### Table of Contents

# Bayes' theorem

The conditional probability of $A$ given $B$, $P(A|B)$, expresses the probability of event $A$ given that $B$ has already occurred. It is defined as:

$$ P(A|B) = \frac{P(A,B)}{P(B)} $$

$(A,B)$ is the joint event of $A$ and $B$. A direct consequence of this definition is:

$$ P(A,B) = P(A|B)P(B) = P(B|A)P(A) $$

This can be rearranged as the **product rule**:

$$ P(A,B) = P(A)P(B|A) $$

which can be interpreted as a way of decomposing the probability of the joint event $A,B$ into a product of probabilities. In other words, the probability of both $A$ and $B$ occurring, is the probability of $A$ multiplied by the probability of $B$… given that $A$ has occurred, of course! The nicer formula $$ P(A,B) = P(A)P(B) $$ holds when $A$ and $B$ are independent. When $P(B|A) = P(B)$, that is.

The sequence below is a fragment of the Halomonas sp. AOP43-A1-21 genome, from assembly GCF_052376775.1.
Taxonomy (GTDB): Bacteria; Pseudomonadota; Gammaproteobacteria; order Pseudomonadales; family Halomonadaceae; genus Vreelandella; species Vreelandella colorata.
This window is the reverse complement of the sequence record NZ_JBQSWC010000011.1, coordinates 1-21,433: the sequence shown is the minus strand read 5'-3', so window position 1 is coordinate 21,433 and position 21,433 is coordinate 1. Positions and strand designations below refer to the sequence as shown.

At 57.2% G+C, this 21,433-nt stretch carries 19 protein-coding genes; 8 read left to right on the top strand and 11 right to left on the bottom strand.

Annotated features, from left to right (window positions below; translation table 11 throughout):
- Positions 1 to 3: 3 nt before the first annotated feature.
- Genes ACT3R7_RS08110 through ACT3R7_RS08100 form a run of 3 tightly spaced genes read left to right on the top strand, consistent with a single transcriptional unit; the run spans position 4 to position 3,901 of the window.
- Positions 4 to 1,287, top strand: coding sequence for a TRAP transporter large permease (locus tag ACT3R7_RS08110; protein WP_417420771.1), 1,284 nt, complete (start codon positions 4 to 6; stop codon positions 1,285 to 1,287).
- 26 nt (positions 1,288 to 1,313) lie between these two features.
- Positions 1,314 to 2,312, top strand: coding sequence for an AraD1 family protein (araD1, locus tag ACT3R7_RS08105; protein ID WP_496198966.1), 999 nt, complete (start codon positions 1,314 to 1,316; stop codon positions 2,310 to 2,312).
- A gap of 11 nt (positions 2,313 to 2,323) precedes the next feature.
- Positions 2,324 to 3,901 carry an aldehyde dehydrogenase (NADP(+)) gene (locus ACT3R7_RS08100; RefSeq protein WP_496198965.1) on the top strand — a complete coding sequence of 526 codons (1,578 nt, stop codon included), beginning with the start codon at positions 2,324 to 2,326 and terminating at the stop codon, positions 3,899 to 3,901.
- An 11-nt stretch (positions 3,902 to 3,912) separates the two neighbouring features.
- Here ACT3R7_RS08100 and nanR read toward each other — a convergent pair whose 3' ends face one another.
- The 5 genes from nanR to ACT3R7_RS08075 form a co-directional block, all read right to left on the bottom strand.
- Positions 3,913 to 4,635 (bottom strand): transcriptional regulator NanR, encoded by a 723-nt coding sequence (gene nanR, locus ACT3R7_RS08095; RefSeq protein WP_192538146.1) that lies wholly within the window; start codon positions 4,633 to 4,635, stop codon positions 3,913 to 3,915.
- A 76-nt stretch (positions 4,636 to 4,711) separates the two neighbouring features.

Bayes' theorem can be derived directly from the previous formula $ P(A,B) = P(A|B)P(B) = P(B|A)P(A) $:

$$ P(A|B) = \frac{P(B|A)P(A)}{P(B)} $$

## Some manipulations

### Decompose a conditional probability into a product

Given the expression $P(A,B|C)$, is it possible to decompose it as something that resembles a product of probabilities of $A$ and $B$? Yes, it is! And the derivation is straightforward:

$$ P(A,B|C) = \frac{P(A,B,C)}{P(C)} = \frac{P(A,C)}{P(C)}\frac{P(A,B,C)}{P(A,C)} = P(A|C)P(B|A,C) $$

Luckily, this is the same as the product rule $P(A,B) = P(A)P(B|A)$, but adding $C$ in the conditional part of the probability.

### Generalization to $n$ variables

Apply the above formulas as many times as you wish and you get the following:

$$ \begin{aligned} P(A_1,\ldots,A_n) &= P(A_1)P(A_2,\ldots,A_n|A_1) \\ &= P(A_1)P(A_2|A_1)P(A_3,\ldots,A_n|A_1,A_2) \\ &= P(A_1)P(A_2|A_1)P(A_3|A_1,A_2)P(A_4,\ldots,A_n|A_1,A_2,A_3) \\ &= \ldots \end{aligned} $$

### Bayes' theorem is true for conditional probabilities

Bayes' theorem holds even when there is some event $C$ in the conditional part. Just write $C$ everywhere:

$$ P(A|B,C) = \frac{P(B|A,C)P(A|C)}{P(B|C)} $$